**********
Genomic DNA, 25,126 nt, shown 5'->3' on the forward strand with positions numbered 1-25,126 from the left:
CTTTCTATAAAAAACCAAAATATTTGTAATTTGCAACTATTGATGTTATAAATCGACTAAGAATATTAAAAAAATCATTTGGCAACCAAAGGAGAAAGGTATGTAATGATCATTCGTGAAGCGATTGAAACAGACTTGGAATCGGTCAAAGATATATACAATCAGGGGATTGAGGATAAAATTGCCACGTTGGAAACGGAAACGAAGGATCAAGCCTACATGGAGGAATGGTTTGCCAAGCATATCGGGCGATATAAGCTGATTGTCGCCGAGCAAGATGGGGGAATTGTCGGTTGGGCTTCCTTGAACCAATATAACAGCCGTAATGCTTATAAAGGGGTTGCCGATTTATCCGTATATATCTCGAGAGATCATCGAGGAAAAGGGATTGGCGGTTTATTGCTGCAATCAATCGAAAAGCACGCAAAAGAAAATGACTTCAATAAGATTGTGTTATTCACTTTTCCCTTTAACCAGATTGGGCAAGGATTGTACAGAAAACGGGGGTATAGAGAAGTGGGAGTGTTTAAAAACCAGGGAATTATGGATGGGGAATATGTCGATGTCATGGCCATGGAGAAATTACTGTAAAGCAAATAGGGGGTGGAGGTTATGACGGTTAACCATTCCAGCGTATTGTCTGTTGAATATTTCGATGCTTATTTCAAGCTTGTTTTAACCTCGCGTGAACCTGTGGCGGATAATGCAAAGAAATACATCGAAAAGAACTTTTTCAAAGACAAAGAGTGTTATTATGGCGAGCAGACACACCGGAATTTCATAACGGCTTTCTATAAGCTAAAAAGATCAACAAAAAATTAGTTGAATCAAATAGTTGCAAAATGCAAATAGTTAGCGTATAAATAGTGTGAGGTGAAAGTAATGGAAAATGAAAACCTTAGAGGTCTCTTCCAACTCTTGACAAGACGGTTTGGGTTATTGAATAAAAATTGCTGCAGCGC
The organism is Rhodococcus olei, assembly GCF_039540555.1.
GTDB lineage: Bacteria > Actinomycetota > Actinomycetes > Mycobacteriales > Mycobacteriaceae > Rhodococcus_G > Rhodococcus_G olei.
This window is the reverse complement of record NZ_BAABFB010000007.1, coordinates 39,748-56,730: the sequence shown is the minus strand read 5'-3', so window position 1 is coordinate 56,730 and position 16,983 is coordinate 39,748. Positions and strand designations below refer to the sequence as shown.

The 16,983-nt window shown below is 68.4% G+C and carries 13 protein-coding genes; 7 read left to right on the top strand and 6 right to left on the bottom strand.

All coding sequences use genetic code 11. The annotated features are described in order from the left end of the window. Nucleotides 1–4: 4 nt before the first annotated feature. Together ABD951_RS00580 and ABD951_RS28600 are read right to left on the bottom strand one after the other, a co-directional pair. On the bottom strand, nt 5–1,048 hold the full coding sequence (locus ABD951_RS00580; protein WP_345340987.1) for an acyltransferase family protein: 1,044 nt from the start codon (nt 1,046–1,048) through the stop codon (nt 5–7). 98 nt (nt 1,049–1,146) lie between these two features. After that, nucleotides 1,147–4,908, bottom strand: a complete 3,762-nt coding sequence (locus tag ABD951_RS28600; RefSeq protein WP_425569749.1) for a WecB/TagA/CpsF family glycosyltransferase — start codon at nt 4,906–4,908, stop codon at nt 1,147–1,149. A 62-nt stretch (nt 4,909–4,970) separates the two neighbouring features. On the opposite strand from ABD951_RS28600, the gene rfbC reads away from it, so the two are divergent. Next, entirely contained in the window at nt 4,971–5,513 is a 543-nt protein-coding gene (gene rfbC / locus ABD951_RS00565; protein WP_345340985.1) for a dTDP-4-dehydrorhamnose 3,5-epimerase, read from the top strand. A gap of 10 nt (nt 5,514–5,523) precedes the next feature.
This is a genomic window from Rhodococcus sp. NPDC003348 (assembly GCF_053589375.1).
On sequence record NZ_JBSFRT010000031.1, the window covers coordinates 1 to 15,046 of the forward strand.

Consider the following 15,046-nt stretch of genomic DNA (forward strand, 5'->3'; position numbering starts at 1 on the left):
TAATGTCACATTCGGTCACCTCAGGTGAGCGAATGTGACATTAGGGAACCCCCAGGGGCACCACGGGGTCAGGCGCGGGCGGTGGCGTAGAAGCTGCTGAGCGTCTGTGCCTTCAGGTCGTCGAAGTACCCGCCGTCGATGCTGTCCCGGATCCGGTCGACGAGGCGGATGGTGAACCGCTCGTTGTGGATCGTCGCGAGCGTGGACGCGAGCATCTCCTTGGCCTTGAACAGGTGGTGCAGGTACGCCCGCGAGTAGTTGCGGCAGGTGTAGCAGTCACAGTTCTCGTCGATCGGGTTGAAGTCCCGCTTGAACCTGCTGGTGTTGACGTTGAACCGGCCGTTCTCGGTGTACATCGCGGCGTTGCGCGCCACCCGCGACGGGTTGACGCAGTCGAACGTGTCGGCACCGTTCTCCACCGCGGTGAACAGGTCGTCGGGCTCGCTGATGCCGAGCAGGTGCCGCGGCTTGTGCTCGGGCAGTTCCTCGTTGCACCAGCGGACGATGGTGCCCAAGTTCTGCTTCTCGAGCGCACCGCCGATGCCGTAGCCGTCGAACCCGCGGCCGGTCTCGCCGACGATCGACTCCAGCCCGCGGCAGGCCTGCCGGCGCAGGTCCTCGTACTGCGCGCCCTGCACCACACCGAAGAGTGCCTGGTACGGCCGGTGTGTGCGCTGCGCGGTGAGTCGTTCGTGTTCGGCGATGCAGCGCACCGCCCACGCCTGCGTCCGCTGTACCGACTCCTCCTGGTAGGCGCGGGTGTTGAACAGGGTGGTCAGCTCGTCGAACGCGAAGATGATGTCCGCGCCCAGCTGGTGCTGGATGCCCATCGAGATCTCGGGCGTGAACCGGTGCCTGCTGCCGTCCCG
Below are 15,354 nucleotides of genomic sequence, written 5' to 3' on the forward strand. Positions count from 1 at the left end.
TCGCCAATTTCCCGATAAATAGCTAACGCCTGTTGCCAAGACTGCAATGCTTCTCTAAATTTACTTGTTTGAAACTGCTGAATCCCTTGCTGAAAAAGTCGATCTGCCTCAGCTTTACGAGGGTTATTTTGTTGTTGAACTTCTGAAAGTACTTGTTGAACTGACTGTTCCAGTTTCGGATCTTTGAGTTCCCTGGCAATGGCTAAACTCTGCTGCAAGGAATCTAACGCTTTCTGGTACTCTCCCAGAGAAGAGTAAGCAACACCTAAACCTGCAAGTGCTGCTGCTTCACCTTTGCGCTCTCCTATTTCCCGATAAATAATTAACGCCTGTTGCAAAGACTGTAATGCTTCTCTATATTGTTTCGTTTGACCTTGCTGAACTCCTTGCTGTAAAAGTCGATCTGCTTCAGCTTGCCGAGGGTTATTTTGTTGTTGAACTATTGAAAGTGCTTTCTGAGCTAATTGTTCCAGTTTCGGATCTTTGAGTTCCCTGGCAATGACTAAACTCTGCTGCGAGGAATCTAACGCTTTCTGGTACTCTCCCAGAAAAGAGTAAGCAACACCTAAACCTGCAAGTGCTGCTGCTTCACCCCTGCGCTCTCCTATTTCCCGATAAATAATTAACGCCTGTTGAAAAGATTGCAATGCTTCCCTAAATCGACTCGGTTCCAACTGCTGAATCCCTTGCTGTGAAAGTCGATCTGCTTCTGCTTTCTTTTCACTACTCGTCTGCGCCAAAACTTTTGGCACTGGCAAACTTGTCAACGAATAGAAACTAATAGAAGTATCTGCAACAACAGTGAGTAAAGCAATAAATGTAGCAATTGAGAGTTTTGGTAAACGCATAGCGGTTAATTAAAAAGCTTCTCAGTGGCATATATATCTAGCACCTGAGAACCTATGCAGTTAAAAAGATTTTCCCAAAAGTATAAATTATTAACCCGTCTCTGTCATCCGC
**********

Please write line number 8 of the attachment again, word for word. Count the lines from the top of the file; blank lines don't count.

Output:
This is a genomic window from Rhodococcus sp. NPDC003348 (assembly GCF_053589375.1).